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Stable or painted surfaces should be kept dust free. Vacuum clean all stable statues regularly, using the nozzle attachment with a brush. A bristle brush, or a toothbrush may help to raise dust from crevices.

Sometimes surface grime can be removed satisfactorily with soap and water. We recommend a plain soap in a 3% solution in water. Use deionized or distilled water, and rinsing is a very important step. If the dirt you want to remove is very greasy, "Vulpex" may be used in mineral spirits, in a 3% solution; rinse with straight mineral spirits. It is especially important to remove old polish residues, which appear usually as dark green, gray or white deposits in cracks.

Calcareous (lime or hard water) deposits may respond to a 10 % solution of regular "Calgon" (sodium hexametaphosphate) in distilled or deionized water. Allow the solution to soak into the crust and then remove by scrubbing with stiff brushes. Then rinse thoroughly in distilled water.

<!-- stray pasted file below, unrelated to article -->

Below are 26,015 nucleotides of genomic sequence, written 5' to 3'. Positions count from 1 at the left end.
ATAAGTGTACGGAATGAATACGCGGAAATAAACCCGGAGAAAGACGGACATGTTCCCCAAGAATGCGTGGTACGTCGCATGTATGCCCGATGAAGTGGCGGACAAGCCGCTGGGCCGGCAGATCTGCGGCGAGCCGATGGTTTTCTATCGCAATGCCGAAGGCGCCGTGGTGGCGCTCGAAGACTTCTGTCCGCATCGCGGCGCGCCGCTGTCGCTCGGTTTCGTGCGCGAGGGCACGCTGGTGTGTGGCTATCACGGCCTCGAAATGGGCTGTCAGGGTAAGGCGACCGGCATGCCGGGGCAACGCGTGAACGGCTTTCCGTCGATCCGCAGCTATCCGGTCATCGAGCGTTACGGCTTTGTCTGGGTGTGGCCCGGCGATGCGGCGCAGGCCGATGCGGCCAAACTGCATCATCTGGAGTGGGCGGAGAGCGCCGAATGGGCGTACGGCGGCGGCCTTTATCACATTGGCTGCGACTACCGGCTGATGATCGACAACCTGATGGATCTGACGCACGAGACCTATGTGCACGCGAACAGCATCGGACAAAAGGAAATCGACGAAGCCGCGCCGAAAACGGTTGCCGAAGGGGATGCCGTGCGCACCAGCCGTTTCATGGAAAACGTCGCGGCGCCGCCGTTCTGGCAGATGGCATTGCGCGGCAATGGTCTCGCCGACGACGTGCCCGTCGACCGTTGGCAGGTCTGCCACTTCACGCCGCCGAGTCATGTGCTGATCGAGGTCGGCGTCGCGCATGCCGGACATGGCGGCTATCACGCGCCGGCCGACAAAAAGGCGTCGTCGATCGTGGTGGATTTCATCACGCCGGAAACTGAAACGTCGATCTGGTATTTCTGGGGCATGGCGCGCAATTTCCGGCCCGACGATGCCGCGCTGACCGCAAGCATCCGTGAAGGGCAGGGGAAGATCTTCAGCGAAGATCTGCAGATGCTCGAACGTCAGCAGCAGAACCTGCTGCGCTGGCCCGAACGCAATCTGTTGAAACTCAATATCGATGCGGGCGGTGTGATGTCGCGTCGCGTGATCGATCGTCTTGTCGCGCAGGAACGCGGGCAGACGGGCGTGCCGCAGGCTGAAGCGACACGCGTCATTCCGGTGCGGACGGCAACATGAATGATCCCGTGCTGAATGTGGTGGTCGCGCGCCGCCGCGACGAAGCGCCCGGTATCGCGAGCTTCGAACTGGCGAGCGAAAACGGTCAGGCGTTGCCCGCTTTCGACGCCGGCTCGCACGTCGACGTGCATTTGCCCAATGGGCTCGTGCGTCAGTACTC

The presence of degraded oils and grime may promote corrosion. You can degrease most uncoated statues with mineral spirits. (Please consult the manufacturer or Material Safety Data Sheet for complete safety requirements.) Wipe it over the surface in a small, inconspicuous area first to test for discoloration. After the solvent has evaporated, check for any undesirable effects (usually caused by residual dust or an old finish). Continue the cleaning process, using mineral spirits- dampened cloths to lift the grime. You may find that sharpened bamboo skewers, nylon bristle "parts brushes", craft stencil brushes or even tooth brushes help you to get into crevices and joined areas. If straight mineral spirits does not seem to be raising the grime, a surfactant, "Vulpex", may be used in a 1% solution in mineral spirits. Be very certain to rinse with clean mineral spirits to remove residual detergent. This method is Not recommended for old copper with richly patinated surface accumulations.